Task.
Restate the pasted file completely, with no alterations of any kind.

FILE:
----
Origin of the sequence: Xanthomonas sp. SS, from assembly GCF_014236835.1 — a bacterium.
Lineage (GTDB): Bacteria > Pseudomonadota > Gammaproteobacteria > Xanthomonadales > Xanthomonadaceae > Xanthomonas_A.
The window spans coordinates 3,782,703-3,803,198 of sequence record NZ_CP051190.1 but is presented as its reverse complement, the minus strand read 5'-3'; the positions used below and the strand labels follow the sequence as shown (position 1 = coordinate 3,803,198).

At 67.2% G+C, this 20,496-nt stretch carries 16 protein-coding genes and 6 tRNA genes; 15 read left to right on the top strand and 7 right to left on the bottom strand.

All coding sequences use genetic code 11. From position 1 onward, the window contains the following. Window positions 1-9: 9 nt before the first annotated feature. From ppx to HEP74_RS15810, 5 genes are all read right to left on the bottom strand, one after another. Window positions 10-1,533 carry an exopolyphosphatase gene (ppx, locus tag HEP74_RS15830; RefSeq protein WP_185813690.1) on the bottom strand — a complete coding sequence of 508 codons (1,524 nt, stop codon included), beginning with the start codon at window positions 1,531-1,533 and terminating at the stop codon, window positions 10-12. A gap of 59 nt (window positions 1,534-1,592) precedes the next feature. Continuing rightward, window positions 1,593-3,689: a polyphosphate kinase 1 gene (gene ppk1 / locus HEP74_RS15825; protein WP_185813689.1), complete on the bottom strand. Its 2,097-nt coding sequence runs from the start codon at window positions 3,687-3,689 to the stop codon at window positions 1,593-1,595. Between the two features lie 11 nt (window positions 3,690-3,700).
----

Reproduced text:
Origin of the sequence: Xanthomonas sp. SS, from assembly GCF_014236835.1 — a bacterium.
Lineage (GTDB): Bacteria > Pseudomonadota > Gammaproteobacteria > Xanthomonadales > Xanthomonadaceae > Xanthomonas_A.
The window spans coordinates 3,782,703-3,803,198 of sequence record NZ_CP051190.1 but is presented as its reverse complement, the minus strand read 5'-3'; the positions used below and the strand labels follow the sequence as shown (position 1 = coordinate 3,803,198).

At 67.2% G+C, this 20,496-nt stretch carries 16 protein-coding genes and 6 tRNA genes; 15 read left to right on the top strand and 7 right to left on the bottom strand.

All coding sequences use genetic code 11. From position 1 onward, the window contains the following. Window positions 1-9: 9 nt before the first annotated feature. From ppx to HEP74_RS15810, 5 genes are all read right to left on the bottom strand, one after another. Window positions 10-1,533 carry an exopolyphosphatase gene (ppx, locus tag HEP74_RS15830; RefSeq protein WP_185813690.1) on the bottom strand — a complete coding sequence of 508 codons (1,524 nt, stop codon included), beginning with the start codon at window positions 1,531-1,533 and terminating at the stop codon, window positions 10-12. A gap of 59 nt (window positions 1,534-1,592) precedes the next feature. Continuing rightward, window positions 1,593-3,689: a polyphosphate kinase 1 gene (gene ppk1 / locus HEP74_RS15825; protein WP_185813689.1), complete on the bottom strand. Its 2,097-nt coding sequence runs from the start codon at window positions 3,687-3,689 to the stop codon at window positions 1,593-1,595. Between the two features lie 11 nt (window positions 3,690-3,700).